Your vendors might receive a 1099-K as well. This is why the IRS instructions say that you do not report payments made by credit cards or through third-party networks on the 1099-NEC and 1099-MISC that you file because it is possible for the vendor to have payments reported twice: once on the forms you sent and again on the 1099-K.
Because of this “loophole” many sole-proprietors and independent contractors did not receive any 1099s. As a result, accountants (including us) recommended that you report all payments to eligible vendors regardless of the method of payment. This was to prevent you from the potential liability of failure to file, even though the IRS rules created this loophole.
In practice, because the threshold was so high many independent contractors and smaller companies did not receive a 1099-K, thus the vendor was rarely faced with this duplicate reporting situation.
What is changing in 2022?
Beginning Jan 1, 2022 (which is for forms reported in 2023, the threshold has changed considerably.. The new threshold is payments that exceed $600 and any number of transactions. This means that many more vendors will receive a 1099-K, specifically the ones who have benefited from the loophole.
Let’s say that you paid a vendor $1,000 through Venmo. If you continue to report all payments made through a credit card or third-party network, that $1,000 payment will now show up on both the 1099 that you send and the 1099-K that Venmo will send. The vendor will not be happy, and you will get a call to fix it.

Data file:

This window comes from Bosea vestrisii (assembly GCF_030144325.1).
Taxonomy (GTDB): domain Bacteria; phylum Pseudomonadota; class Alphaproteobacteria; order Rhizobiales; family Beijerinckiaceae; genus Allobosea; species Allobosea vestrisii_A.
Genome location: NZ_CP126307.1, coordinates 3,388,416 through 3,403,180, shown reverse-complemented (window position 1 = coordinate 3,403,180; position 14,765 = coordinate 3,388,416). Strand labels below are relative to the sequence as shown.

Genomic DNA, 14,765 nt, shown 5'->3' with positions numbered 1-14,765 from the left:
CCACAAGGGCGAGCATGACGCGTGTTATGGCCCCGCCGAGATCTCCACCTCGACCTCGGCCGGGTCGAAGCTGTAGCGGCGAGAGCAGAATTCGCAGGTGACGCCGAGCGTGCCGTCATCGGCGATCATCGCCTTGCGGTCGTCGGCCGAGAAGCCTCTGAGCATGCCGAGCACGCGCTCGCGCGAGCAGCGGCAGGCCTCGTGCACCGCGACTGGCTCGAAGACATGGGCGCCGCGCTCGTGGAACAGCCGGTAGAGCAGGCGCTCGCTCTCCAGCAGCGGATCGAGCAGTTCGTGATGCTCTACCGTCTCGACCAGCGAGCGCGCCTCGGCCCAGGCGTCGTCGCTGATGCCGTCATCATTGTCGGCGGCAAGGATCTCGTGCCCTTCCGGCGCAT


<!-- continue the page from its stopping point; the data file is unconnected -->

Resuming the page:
At the end of the year (which is actually in January), when you pull your report of the payments to the vendors, it is easy to exclude the credit card payments. The tricky part is excluding the payments made through a third-party network.
Most wineries don’t keep a balance in their PayPal, Venmo, Zelle, etc accounts, because they typically only use those networks when they need to pay a vendor immediately or if the vendor is not set up to receive credit card payments (or if the vendor is playing with the loophole). The wineries set up their accounts so that their bank account is debited the amount of the transaction. The transactions show up on the bank statement as a debit to PayPal/Venmo/Zelle/Other, but in QuickBooks, the entry is either a check (QB Desktop) or an expense (QBO) filled out to the vendor. Sometimes there is a comment in the memo saying that the payment was through a network.
The problem is that at the end of the year when you prepare your 1099s to send to your vendors, there is no way to identify those third-party payments so you have no choice but to include those amounts in the total amount paid to the vendor on the 1099s. You have some options on how to fix this:
- Stop paying vendors through PayPal/Venmo/Zelle/Other third-party network
- Take the time to review all the payments and hope that you put a note in the memo
- Make some small changes to QuickBooks and record these payments slightly differently
We will be explaining our recommended procedure to the Silver Club members at the next office hours.
We also have a mini-course on filing the 1099s. This course is updated every year to handle changes in the laws. The 2022 version includes a lesson on how to set up your QuickBooks file so that you are ready for the 2023 reporting season.
Most wineries dipped their toes into the world of virtual wine tastings in the spring of 2020. For some wineries, these tastings have stuck and continue to be a source of both revenue and new fans and club members. Check out what some Napa Valley wineries are doing.
From a business point of view, I think the virtual wine tasting channel is valuable for many reasons. First, you can isolate the costs of running the virtual channel very easily. The staff is scheduled only when you have guests to entertain, so no more waiting around or guessing how many staff to plan for a weekend.